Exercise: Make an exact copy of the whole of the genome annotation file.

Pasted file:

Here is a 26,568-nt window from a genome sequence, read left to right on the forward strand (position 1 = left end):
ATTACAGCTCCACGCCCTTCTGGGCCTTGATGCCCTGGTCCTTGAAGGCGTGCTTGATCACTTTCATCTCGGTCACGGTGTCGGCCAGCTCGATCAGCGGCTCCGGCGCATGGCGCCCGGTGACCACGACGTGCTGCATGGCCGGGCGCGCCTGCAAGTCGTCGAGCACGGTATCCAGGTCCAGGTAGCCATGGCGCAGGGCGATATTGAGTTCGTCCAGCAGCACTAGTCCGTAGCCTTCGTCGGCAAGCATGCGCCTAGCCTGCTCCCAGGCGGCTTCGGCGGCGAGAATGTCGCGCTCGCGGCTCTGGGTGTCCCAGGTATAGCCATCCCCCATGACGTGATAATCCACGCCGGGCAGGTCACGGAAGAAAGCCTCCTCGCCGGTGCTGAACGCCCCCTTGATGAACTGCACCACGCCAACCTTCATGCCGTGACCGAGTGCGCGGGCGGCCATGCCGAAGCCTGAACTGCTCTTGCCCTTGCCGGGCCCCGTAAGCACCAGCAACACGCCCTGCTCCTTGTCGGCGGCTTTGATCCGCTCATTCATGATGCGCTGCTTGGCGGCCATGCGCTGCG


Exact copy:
Here is a 26,568-nt window from a genome sequence, read left to right on the forward strand (position 1 = left end):
ATTACAGCTCCACGCCCTTCTGGGCCTTGATGCCCTGGTCCTTGAAGGCGTGCTTGATCACTTTCATCTCGGTCACGGTGTCGGCCAGCTCGATCAGCGGCTCCGGCGCATGGCGCCCGGTGACCACGACGTGCTGCATGGCCGGGCGCGCCTGCAAGTCGTCGAGCACGGTATCCAGGTCCAGGTAGCCATGGCGCAGGGCGATATTGAGTTCGTCCAGCAGCACTAGTCCGTAGCCTTCGTCGGCAAGCATGCGCCTAGCCTGCTCCCAGGCGGCTTCGGCGGCGAGAATGTCGCGCTCGCGGCTCTGGGTGTCCCAGGTATAGCCATCCCCCATGACGTGATAATCCACGCCGGGCAGGTCACGGAAGAAAGCCTCCTCGCCGGTGCTGAACGCCCCCTTGATGAACTGCACCACGCCAACCTTCATGCCGTGACCGAGTGCGCGGGCGGCCATGCCGAAGCCTGAACTGCTCTTGCCCTTGCCGGGCCCCGTAAGCACCAGCAACACGCCCTGCTCCTTGTCGGCGGCTTTGATCCGCTCATTCATGATGCGCTGCTTGGCGGCCATGCGCTGCG